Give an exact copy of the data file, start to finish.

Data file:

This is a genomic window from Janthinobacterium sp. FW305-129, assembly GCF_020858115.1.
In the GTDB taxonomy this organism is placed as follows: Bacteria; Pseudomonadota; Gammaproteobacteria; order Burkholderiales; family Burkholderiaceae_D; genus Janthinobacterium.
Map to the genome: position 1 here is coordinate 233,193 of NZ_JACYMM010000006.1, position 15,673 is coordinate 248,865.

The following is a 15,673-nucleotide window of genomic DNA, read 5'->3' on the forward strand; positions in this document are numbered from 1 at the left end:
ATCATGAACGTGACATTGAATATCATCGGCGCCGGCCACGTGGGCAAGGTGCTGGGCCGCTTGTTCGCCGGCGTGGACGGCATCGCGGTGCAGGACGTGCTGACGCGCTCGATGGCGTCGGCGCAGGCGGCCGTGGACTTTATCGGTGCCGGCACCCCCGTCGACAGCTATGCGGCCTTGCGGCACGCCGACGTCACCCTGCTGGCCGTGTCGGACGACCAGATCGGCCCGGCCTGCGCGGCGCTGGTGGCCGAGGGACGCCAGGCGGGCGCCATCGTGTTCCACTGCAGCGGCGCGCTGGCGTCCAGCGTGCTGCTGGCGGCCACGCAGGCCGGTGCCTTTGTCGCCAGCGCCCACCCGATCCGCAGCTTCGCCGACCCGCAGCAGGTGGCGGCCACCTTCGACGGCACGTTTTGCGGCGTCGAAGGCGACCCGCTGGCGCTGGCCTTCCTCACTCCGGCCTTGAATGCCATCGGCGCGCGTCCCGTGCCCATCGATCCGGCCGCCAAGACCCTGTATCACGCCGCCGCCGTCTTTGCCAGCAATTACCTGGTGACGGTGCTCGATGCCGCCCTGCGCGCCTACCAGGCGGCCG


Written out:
This is a genomic window from Janthinobacterium sp. FW305-129, assembly GCF_020858115.1.
In the GTDB taxonomy this organism is placed as follows: Bacteria; Pseudomonadota; Gammaproteobacteria; order Burkholderiales; family Burkholderiaceae_D; genus Janthinobacterium.
Map to the genome: position 1 here is coordinate 233,193 of NZ_JACYMM010000006.1, position 15,673 is coordinate 248,865.

The following is a 15,673-nucleotide window of genomic DNA, read 5'->3' on the forward strand; positions in this document are numbered from 1 at the left end:
ATCATGAACGTGACATTGAATATCATCGGCGCCGGCCACGTGGGCAAGGTGCTGGGCCGCTTGTTCGCCGGCGTGGACGGCATCGCGGTGCAGGACGTGCTGACGCGCTCGATGGCGTCGGCGCAGGCGGCCGTGGACTTTATCGGTGCCGGCACCCCCGTCGACAGCTATGCGGCCTTGCGGCACGCCGACGTCACCCTGCTGGCCGTGTCGGACGACCAGATCGGCCCGGCCTGCGCGGCGCTGGTGGCCGAGGGACGCCAGGCGGGCGCCATCGTGTTCCACTGCAGCGGCGCGCTGGCGTCCAGCGTGCTGCTGGCGGCCACGCAGGCCGGTGCCTTTGTCGCCAGCGCCCACCCGATCCGCAGCTTCGCCGACCCGCAGCAGGTGGCGGCCACCTTCGACGGCACGTTTTGCGGCGTCGAAGGCGACCCGCTGGCGCTGGCCTTCCTCACTCCGGCCTTGAATGCCATCGGCGCGCGTCCCGTGCCCATCGATCCGGCCGCCAAGACCCTGTATCACGCCGCCGCCGTCTTTGCCAGCAATTACCTGGTGACGGTGCTCGATGCCGCCCTGCGCGCCTACCAGGCGGCCG